Converting DVD (VobSub) subtitles to SRT (SubRip) format under Linux

back arrow icon

assembly date

2008, December 30.

author(s)

Balla Marcell

keywords

  • subtitles
  • converting
  • AviDemux

This article explains how you can convert subtitles extracted from a DVD (VobSub) into a human readable format (SubRip) under Linux. The process described below should also apply for Windows users, because AviDemux is available for Windows too.

If you ever had a look at the files stored on a regular video DVD you will have noticed that it contains files with the VOB extension. These files contain all the data for a movie: audio, video, menu and even the subtitles.

Unfortunately the subtitles inside such a VOB file are stored in the image-based VobSub format. You can imagine these subtitles as separate images containing the text to be displayed for specific parts of a movie. Changing the text of the subtitles is not directly possible as it would require you to repaint each letter in each image by hand.

The way to bypass this issue is converting the images into text using optical character recognition (OCR) algorithms. Such an algorithm scans the separate subtitle images and tries to recognise the characters in them. This is similar to the procedure used to figure out the handwriting performed on a touch-screen. One should keep in mind that OCR algorithms are currently still very error-prone and often falsely recognise characters they encounter. Therefore it is important to always spell-check the produced results!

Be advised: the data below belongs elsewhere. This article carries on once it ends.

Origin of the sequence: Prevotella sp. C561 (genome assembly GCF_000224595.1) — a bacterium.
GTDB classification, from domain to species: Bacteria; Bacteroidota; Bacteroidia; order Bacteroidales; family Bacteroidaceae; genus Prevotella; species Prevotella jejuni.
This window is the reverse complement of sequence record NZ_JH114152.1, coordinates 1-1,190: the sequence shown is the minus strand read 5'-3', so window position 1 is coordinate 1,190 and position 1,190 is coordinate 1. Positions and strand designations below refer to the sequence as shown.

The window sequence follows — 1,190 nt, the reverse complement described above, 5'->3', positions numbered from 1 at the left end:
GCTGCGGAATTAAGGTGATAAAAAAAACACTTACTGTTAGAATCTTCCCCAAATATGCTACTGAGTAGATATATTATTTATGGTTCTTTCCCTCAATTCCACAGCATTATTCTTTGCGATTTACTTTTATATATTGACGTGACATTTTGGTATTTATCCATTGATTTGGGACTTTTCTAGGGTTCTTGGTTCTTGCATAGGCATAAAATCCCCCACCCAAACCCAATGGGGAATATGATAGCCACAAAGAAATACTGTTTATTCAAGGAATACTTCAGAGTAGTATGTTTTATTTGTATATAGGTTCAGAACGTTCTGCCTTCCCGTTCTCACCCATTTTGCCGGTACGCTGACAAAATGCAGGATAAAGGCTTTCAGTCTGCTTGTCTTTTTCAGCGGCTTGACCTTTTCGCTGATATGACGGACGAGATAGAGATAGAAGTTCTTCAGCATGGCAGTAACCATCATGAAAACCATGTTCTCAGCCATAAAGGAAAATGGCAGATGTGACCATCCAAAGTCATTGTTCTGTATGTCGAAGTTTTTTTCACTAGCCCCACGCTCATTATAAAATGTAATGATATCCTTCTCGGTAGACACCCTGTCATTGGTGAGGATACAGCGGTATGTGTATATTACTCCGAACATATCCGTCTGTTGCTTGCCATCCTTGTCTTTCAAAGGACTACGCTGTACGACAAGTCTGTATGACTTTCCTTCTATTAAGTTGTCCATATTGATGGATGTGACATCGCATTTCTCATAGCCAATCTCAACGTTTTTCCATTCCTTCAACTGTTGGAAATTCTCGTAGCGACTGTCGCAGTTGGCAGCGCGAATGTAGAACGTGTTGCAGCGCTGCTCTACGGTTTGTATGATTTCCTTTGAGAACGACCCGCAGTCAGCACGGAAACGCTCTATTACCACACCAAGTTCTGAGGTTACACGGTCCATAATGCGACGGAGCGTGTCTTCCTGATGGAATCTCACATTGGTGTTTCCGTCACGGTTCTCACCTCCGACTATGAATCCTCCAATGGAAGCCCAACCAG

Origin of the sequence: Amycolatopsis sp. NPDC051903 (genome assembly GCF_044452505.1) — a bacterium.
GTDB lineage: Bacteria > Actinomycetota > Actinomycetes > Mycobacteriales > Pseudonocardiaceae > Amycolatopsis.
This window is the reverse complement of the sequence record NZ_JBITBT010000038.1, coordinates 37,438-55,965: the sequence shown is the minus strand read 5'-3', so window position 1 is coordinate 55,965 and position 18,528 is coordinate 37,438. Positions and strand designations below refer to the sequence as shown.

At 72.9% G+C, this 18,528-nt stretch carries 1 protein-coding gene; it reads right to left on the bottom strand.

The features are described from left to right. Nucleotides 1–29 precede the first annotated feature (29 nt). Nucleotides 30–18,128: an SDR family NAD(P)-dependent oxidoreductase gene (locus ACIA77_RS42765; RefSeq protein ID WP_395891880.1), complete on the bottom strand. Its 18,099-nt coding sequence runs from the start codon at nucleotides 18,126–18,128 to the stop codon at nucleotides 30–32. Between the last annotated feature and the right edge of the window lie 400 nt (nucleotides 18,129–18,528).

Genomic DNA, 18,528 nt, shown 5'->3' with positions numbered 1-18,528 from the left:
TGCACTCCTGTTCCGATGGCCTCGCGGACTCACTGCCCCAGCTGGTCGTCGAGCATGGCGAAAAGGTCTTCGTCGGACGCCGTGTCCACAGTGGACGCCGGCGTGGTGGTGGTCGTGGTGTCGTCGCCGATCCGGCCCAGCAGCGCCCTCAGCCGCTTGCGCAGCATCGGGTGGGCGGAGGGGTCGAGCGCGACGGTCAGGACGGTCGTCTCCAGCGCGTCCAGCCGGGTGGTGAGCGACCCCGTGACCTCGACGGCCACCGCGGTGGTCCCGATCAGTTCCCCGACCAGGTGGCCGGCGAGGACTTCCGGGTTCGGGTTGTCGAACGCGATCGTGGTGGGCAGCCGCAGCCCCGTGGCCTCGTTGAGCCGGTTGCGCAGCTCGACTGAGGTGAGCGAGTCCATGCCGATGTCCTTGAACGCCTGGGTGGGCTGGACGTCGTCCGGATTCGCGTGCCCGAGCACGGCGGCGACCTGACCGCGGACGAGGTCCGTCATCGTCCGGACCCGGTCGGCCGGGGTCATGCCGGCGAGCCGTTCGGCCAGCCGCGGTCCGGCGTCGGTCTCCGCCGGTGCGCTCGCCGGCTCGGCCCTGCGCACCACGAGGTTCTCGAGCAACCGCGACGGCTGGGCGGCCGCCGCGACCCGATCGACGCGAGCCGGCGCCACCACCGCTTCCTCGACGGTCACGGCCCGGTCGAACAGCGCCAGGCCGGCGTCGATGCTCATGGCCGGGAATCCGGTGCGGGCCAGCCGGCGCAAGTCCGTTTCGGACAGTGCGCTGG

One convenient way to convert VobSub subtitles into text-based subtitles on Linux is the built-in OCR feature of the AviDemux application. This feature lets you convert from the VobSub to the SRT (SubRip) format. This is a useful thing, because SubRip is the format supported by most media player applications and even DVD players that are capable of playing MPEG-4 files. Moreover the result is human readable and requires much less disc space compared to the VobSub version. So it might be a good idea to convert the subtitles to the SubRip format to make them fit on a CD together with a movie file. It should be noted that AviDemux also comes with a function to extract the subtitles from VOB files of a DVD, which produces the VobSub file itself.

Follow these steps to convert subtitles from VobSub to SubRip format:

Step 1: Start AviDemux and select "Tools / OCR (VobSub -> srt)" from the menu this will pop up the dialog shown in Figure 1.

Initial OCR dialog of AviDemux Figure 1: Initial OCR dialog of AviDemux

Step 2: Click the "Select .idx file:" button which will pop up another dialog. Click the "Select .idx" button and select the file with the IDX extension of the source VobSub subtitle (not the one with the ending SUB).

Step 3: There might be more than one subtitle stream inside the VobSub file. Select one language from the subtitle stream that you would like the subtitles to be extracted for, using the "Select Language:" combo box. See Figure 2 for a selected file and language. Click the OK button.

File selection dialog for OCR in AviDemux Figure 2: File selection dialog for OCR in AviDemux